IBM’s Storage and Information Retrieval System (STAIRS) Doesn’t Make the Cut


Throughout the 1960’s and 1970’s, full-text search systems were being developed. IBM’s STAIRS system touted incredible statistics regarding the two main factors to measure the efficiency of  search: precision (the relevance of the majority of results found) and recall (capturing the majority of all relevant results possible) claiming that their results were as high as 75% - 80% across both precision and recall. However, in 1985 researchers David Blair and M.E. Maron tested the system using a much higher volume of text than ever attempted with over 350,000 pages of texts from a law case and discovered that with a much larger pool to search, recall dropped to only 20%, meaning that only 1 out of 5 relevant documents were being found. Something had to be fixed to accommodate searches through masses of data.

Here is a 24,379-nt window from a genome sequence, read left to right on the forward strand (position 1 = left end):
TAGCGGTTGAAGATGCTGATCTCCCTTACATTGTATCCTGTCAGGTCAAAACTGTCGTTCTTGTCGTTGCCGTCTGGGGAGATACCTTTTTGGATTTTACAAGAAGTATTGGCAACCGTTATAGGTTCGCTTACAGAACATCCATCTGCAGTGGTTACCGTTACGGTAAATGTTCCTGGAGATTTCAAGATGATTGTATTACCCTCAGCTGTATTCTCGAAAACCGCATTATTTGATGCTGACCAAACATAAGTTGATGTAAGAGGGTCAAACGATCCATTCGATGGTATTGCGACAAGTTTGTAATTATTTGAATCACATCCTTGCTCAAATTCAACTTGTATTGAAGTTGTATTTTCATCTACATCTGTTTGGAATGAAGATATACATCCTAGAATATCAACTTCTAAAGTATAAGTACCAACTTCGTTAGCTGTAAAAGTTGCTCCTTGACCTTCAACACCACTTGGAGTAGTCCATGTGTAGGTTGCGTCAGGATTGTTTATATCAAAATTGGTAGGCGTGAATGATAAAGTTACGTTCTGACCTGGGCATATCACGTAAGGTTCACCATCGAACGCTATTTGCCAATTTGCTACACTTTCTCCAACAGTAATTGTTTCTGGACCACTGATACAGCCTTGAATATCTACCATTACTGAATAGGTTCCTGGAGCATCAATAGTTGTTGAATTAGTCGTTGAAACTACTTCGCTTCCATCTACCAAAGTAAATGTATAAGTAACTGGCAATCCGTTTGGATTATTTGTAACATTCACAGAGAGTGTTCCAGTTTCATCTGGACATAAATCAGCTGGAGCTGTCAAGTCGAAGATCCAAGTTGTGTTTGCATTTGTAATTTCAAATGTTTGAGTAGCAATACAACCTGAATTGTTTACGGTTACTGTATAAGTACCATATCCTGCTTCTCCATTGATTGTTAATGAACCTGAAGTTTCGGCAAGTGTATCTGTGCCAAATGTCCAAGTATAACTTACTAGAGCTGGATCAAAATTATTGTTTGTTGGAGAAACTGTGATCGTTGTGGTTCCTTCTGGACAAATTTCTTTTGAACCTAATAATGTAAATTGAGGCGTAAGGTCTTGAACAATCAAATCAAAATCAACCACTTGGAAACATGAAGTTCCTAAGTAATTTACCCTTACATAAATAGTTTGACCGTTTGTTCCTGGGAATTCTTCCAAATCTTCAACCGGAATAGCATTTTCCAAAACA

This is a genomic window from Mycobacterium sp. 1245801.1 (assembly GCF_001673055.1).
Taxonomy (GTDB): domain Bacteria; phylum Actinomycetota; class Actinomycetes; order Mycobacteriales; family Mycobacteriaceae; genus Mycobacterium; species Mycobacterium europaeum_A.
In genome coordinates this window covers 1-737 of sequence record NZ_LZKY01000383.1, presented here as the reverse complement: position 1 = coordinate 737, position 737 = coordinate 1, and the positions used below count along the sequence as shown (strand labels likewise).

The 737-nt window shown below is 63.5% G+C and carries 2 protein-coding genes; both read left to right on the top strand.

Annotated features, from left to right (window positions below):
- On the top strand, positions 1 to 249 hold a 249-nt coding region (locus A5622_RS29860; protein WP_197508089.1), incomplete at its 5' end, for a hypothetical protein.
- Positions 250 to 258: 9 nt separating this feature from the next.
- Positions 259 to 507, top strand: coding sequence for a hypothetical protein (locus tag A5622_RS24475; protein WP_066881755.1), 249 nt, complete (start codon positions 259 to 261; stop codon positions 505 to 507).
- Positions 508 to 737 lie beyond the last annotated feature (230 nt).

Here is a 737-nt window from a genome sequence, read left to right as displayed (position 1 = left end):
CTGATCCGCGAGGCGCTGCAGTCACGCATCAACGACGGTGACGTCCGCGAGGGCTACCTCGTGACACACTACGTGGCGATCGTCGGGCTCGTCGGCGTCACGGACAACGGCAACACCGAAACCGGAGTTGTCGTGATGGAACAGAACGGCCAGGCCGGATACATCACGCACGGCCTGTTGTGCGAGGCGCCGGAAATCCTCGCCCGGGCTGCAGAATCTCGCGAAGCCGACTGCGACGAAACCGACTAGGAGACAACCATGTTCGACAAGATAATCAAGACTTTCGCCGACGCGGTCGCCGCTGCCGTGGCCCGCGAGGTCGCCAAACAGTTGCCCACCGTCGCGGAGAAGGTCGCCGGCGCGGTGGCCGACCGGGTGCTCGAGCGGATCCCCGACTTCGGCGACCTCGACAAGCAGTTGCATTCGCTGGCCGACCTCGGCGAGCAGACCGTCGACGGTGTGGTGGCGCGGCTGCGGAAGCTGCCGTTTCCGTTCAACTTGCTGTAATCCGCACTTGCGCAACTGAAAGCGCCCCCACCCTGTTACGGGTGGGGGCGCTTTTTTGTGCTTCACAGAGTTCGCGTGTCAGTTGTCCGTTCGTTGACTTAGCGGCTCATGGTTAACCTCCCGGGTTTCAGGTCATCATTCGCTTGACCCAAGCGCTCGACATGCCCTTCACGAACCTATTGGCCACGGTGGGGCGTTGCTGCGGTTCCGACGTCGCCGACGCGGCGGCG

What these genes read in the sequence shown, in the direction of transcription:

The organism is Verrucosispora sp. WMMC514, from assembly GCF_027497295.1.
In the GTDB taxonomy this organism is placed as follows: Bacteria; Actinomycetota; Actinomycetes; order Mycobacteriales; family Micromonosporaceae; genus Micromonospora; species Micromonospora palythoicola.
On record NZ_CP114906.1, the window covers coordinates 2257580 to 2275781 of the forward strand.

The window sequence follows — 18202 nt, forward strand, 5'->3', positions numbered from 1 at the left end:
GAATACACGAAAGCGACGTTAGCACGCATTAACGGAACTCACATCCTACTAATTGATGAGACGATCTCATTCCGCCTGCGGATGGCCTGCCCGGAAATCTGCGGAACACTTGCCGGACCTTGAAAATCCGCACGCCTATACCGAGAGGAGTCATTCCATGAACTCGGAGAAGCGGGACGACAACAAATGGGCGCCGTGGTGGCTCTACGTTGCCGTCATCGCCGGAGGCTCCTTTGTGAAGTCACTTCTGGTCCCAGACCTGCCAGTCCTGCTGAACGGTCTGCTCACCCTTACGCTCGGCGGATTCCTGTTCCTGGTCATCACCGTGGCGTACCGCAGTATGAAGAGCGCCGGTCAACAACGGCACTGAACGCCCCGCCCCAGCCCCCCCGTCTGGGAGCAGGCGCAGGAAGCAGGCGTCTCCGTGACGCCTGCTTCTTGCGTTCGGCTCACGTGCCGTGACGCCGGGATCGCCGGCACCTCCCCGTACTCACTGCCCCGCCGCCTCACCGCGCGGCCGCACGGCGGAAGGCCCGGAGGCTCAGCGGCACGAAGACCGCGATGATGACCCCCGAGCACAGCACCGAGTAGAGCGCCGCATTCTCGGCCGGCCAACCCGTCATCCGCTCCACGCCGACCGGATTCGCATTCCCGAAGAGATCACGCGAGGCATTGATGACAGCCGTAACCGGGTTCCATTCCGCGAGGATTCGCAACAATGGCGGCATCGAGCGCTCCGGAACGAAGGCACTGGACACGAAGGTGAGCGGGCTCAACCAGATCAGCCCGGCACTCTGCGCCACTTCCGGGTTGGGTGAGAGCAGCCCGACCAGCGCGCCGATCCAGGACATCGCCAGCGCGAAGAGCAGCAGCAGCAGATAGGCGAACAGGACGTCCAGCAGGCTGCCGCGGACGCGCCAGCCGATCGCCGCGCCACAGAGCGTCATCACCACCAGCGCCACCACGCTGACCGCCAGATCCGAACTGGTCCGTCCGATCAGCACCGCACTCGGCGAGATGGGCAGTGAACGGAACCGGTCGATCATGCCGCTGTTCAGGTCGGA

Blair, David C., and M. E. Maron. 1985. "An evaluation of retrieval effectiveness for a full-text document-retrieval system." Communications of the ACM 28: 289-299.

Krajewski, Markus author. 2011. "Paper machines : about cards & catalogs, 1548-1929."

Photo Credit:
Photograph 1: Computer ad from Computerworld, 1975. From the LogicKull Blog.